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dc.contributor.advisorHutchison, Leonard
dc.contributor.authorAndersen, Steen Peder Korsgaard
dc.date.accessioned2011-04-28T18:35:03Z
dc.date.available2011-04-28T18:35:03Z
dc.date.created2009-09
dc.date.issued2011-04-28T18:35:03Z
dc.identifier.urihttp://knowledgecommons.lakeheadu.ca/handle/2453/82
dc.description.abstractBlue stain, caused by members of the Ophiostomatales, is of concern to the forest industry because it can quickly devalue timber by penetrating deep into the sapwood and creating dark blue to black staining. These fungi depend on insect vectors, such as bark beetles (Family Scolytidae), for the dispersal of their spores. Through a series of two field surveys, the objective of this thesis was to examine the diversity of ophiostomatoid fungi and their associated bark beetles in the Thunder Bay region, because of little research having been done on this topic in northwestern Ontario.en_US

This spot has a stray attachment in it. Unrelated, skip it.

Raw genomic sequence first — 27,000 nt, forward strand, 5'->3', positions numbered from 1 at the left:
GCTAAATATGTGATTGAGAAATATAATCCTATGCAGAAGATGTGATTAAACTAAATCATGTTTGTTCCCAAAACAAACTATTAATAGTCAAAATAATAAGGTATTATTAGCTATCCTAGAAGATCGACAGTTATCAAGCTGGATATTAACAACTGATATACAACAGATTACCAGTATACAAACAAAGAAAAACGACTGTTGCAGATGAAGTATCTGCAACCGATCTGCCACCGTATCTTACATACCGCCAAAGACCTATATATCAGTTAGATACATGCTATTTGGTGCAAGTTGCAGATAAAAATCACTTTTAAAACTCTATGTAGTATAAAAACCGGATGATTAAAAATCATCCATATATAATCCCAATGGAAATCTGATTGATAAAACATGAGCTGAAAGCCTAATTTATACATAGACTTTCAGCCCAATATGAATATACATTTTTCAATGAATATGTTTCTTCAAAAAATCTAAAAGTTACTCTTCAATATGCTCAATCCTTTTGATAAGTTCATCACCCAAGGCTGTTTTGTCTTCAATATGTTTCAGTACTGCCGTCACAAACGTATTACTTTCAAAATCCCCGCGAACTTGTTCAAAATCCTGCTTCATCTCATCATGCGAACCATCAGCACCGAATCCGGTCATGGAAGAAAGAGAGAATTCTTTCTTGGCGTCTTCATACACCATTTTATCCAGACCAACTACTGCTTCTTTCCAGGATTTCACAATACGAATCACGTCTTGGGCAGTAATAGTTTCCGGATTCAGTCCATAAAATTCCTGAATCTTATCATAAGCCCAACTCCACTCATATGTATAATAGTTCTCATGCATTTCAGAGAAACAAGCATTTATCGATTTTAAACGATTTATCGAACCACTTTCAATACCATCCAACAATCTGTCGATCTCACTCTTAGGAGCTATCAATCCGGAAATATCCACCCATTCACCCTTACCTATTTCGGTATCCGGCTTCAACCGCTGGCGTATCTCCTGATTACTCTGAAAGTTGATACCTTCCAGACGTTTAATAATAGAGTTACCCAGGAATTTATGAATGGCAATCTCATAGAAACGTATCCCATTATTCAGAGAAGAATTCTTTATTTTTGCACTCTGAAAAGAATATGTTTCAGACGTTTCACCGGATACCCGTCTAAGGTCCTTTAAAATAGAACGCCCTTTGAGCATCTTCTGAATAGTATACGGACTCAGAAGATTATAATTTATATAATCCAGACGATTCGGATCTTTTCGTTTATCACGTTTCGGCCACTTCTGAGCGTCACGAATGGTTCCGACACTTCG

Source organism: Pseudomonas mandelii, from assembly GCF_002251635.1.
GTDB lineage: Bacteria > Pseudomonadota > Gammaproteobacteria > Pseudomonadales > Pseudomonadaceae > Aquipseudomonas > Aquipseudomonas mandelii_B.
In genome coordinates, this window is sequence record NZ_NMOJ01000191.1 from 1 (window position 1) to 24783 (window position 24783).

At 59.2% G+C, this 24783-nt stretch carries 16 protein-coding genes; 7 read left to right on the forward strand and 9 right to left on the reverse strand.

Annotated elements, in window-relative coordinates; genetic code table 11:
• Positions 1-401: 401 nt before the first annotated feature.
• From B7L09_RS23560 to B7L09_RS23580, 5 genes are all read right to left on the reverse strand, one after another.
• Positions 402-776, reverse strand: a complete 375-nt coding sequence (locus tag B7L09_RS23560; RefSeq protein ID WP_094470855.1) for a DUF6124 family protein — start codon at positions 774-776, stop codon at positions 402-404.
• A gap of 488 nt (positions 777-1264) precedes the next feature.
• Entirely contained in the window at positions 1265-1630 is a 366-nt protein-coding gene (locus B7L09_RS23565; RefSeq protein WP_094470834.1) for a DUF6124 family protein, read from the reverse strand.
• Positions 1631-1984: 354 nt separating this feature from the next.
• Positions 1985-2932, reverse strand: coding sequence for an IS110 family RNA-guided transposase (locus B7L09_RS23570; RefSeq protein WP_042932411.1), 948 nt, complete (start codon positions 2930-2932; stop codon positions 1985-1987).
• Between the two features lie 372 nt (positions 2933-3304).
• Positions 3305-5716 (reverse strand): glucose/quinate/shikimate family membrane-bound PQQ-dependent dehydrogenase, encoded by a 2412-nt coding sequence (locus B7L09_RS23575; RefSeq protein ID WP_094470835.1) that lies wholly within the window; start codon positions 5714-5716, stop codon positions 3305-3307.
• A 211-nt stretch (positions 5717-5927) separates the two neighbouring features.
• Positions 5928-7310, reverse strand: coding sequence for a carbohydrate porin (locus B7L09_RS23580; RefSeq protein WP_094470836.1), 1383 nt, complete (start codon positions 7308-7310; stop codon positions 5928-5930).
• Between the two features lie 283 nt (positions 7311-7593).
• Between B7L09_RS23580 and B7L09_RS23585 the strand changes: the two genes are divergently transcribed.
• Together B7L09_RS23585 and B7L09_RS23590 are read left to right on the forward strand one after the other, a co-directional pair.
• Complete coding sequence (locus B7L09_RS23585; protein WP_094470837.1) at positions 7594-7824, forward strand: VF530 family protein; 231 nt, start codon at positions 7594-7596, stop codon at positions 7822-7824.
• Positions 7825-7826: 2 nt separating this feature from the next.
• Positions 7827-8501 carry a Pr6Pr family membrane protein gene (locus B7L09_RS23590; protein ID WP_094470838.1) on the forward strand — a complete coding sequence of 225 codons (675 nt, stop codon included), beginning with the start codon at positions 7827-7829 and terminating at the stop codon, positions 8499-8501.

dc.language.isoen_USen_US
dc.subjectBark beetlesen_US
dc.subjectOntario, Northwesternen_US
dc.subjectBlue stainen_US
dc.subjectJack pineen_US
dc.subjectDiseases and pestsen_US
dc.subjectOntarioen_US
dc.subjectThunder Bay regionen_US
dc.subjectWhite spruceen_US
dc.titleAn Examination of bark beetles and their associated blue stain fungi on boreal jack pine (Pinus banksiana) and white spruce (Picea glauca) in the Thunder Bay Regionen_US
dc.typeThesisen_US
etd.degree.nameMaster
etd.degree.levelMasteren_US
etd.degree.disciplineForestry and the Forest Environmenten_US
etd.degree.grantorLakehead Universityen_US
dc.contributor.committeememberHausner, G.
dc.contributor.committeememberCarney, Joseph
dc.contributor.committeememberRoden, D.


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